It was forecast to get hot today, so I hit the park early, while it was still cool and dark, and I was happily surprised to run into this crew before I even reached the pond. Sure, the picture’s grainy, but it’s a miracle I managed to get an image at all. The streetlights were still on.
At the pond, a young blue heron was already fishing, and I’m pretty sure it’s got a crayfish here.
It’s nice to see the kids be successful once in a while, eh?
Meanwhile, the wood duck ducklings are becoming more independent. Here’s Mom with her friend and one duckling.
While the other four ducklings are running around on the lawn with the American black duck hen. I was lucky to even get 4 of those 5 in a single image.
Talk about “free-range” kids.
At the river, I could see the ripples made by beaver, but none came out to play today. Nor was there a heron fishing at the falls. There was, however, yet another rabbit enticing me to follow it up the trail. Okay. Let’s see what’s at the north end.
There were the usual contingent of geese and mallards on the water, and the waxwings were foraging over the water again, but the big surprise is this stunning creature.
I’m pretty confident that we have here a Halloween pennant dragonfly (Celithemis eponina), which I am pretty sure I have never seen before. The orange background on the wings is a little subdued, but that could be due to the lighting, the strong green behind the wings, and/or the vaguery of my camera’s color processing.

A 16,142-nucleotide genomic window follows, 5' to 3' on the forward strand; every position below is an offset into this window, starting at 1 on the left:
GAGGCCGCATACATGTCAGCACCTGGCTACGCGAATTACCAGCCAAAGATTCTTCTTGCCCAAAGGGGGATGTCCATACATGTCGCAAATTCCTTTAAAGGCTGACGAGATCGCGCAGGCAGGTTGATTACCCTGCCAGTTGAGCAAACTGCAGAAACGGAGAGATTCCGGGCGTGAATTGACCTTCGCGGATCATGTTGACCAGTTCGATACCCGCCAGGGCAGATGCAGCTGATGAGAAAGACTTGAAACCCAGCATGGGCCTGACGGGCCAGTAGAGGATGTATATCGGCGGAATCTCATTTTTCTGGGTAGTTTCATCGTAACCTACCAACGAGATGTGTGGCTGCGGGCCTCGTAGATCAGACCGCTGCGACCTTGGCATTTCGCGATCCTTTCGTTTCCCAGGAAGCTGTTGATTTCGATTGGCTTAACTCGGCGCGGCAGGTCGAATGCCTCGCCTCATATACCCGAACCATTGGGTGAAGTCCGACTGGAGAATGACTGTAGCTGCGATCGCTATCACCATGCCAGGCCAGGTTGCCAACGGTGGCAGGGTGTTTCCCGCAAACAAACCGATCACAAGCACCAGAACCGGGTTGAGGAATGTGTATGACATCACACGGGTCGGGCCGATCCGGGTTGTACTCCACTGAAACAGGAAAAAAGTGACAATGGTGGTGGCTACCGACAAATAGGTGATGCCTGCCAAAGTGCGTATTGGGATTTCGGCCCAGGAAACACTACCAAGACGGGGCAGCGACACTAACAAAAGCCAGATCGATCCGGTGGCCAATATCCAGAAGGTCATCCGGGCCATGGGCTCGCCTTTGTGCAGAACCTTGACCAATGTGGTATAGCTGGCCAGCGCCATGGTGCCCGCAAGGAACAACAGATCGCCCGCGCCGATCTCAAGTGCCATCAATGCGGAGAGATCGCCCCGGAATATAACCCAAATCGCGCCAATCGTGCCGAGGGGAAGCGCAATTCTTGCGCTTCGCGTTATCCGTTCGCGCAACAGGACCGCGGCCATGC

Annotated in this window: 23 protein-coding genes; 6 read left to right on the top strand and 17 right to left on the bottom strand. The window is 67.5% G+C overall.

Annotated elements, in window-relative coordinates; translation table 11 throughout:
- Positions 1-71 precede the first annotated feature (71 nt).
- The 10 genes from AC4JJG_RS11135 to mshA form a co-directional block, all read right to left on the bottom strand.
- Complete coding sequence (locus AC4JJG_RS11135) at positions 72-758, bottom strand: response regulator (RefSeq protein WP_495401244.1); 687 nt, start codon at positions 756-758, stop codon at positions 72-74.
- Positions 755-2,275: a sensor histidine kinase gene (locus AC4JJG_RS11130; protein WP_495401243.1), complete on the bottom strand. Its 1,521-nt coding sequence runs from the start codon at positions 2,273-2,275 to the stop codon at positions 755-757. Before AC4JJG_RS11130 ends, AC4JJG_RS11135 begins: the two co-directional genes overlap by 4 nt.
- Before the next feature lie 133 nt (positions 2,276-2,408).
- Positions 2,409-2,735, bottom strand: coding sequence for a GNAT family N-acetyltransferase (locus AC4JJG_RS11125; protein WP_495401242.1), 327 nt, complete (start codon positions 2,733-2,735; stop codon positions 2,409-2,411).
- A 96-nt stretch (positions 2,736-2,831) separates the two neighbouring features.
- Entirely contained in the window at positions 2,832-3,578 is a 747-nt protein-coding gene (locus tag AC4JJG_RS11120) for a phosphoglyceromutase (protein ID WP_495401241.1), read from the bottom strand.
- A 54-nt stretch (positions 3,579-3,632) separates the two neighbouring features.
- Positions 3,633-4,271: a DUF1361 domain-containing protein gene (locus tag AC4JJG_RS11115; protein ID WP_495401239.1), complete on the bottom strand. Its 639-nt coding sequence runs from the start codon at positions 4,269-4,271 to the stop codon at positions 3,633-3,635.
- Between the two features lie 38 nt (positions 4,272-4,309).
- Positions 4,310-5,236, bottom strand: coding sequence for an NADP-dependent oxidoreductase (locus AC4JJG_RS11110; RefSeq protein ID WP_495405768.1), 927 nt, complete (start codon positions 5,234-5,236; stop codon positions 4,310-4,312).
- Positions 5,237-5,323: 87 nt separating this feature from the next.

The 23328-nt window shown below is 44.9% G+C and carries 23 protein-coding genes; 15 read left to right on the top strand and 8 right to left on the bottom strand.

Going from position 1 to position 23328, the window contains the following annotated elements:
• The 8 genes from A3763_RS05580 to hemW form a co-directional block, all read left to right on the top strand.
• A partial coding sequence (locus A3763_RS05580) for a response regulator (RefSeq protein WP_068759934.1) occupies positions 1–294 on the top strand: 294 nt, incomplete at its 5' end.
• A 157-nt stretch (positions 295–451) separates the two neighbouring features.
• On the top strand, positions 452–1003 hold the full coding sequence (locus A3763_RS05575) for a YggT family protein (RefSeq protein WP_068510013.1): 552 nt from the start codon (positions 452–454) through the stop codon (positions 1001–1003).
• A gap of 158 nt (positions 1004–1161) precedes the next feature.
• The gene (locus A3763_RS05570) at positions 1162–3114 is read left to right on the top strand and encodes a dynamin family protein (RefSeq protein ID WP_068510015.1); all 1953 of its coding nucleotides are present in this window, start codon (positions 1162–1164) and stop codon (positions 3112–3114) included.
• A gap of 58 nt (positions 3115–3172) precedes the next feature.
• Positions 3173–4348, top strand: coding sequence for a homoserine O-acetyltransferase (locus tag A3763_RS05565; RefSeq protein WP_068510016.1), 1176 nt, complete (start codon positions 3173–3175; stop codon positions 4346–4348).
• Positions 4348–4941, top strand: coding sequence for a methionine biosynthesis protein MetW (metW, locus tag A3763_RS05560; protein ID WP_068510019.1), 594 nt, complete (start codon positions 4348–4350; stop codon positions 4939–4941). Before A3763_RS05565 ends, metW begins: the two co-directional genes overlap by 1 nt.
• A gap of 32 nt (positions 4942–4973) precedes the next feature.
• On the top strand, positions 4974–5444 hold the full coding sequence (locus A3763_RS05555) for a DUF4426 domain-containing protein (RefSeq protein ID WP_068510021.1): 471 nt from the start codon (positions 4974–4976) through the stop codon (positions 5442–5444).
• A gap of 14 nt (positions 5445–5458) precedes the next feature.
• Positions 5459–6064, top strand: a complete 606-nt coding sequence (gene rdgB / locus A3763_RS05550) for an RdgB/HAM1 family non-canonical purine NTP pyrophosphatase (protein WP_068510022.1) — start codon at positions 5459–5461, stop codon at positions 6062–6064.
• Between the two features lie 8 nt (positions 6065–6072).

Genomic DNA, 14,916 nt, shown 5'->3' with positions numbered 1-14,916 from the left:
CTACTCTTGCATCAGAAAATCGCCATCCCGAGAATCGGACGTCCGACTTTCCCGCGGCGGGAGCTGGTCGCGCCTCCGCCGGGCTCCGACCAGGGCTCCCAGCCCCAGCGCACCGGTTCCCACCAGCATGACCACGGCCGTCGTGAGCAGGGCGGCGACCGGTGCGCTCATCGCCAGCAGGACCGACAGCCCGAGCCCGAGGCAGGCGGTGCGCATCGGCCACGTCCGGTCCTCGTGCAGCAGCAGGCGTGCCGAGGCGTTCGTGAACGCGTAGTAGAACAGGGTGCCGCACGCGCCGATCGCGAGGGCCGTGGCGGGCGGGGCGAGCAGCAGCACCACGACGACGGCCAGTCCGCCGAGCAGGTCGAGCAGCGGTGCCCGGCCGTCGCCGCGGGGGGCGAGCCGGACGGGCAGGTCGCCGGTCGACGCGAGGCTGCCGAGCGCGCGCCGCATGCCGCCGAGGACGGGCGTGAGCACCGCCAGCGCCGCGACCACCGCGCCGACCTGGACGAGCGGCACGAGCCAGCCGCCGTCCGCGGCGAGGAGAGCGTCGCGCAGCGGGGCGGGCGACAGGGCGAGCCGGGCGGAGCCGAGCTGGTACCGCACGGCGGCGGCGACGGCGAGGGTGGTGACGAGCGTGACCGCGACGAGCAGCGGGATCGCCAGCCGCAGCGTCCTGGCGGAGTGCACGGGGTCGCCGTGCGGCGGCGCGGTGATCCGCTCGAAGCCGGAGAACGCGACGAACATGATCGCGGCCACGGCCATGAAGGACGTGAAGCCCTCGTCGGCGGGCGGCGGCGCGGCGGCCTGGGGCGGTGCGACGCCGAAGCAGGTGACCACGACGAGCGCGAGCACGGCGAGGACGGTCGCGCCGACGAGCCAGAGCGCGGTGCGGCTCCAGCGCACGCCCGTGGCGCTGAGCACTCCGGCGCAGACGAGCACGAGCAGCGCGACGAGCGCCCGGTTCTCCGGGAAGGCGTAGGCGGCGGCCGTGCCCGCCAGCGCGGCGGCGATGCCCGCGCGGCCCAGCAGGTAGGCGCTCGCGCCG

As I came back south, I stumbled upon another striking creature, which seems to be a Leconte’s haploa moth (Haploa lecontei). Well, it’s definitely a moth and probably in the Haploa genus. From there, Leconte’s appears to be the best fit. We saw one last summer, too.
But wait, there’s more, and this one I had to take with my phone, but it is still good enough to identify an aptly-named white slant-line moth (Tetracis cachexiata).
Okay, that’s enough bugs for one day.
At the soccer fields, the wren was still hopping in and out of its house.
And this little cutie with non-descript markings, which I don’t believe I’ve seen before, would hover low over the long grass for a moment and then dive down to catch something. Then it would pop back up, fly to a nearby low branch, and repeat.
The beak looks finch-like, but the colors don’t match any finch we should have. Instead, I suspect it’s a female or immature indigo bunting. I’ve been seeing a bright blue male singing at the top of the same tree but haven’t managed to capture a presentable image yet. I did get a nice picture of one back in May at the north end, however.
Okay, one last image. The Allegheny monkey flower (Mimulus ringens) is starting to bloom in various locations along the river.